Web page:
Encourage stakeholder participation and commitment to the change by employ open and consultative communication approaches that will create awareness and understanding of the change throughout the organization.

  • Aligned Workforce

Identify the human impacts of the change and develop plans to align the workforce in order to support the changing organization. The extent to which each of these five factors is exhibited in successful change projects will vary depending on the nature of the change involved.


Change management is of strategic importance and companies cannot exist without it. Their ability to change and adapt quickly brings enormous market advantages.

Each change management model has it’s pros and cons, however none of the models is the "best" in all situations. Most change management models are made to help the change management be more effective.

Common factors to successful change management include planning, committed leadership, aligned workforce, informed stakeholders and defined governance.


  • 12Manage. (2007). 7-S framework (mckinsey).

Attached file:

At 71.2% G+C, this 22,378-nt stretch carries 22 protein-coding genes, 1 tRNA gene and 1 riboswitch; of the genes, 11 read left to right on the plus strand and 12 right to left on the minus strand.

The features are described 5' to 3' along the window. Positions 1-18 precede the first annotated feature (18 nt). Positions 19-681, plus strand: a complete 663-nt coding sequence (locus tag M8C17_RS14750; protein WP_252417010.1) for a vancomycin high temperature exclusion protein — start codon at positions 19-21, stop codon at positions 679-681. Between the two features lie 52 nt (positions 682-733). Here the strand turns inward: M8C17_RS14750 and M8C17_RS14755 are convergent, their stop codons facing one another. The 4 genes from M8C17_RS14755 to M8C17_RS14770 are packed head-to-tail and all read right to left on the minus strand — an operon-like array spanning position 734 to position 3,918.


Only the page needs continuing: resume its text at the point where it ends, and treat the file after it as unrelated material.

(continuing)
• Quinn, E.R. & Weick, E.K. (1999). Organizational change and development. Annual Review of Psychology, 50, 361-386.
  • Steven H. Appelbaum, Sally Habashy, Jean-Luc Malo, Hisham Shafiq, (2012),"Back to the future: revisiting Kotter's 1996 change model", Journal of Management Development, Vol. 31 Iss: 8 pp. 764 - 782
  • De Geus, A. (1997). The living company: A Recipe for Success in the New Economy. Harvard Business School Press. Boston, Massachusetts
  • Taylor, J. (2010). Business rules and decisioning for process experts. Decision Management Solutions
  • Manchester Metropolitan University (2010). Change Management an introduction
  • World bank (2012). Communication for governance and accountability towards a new agora


Renzo Hoogendoorn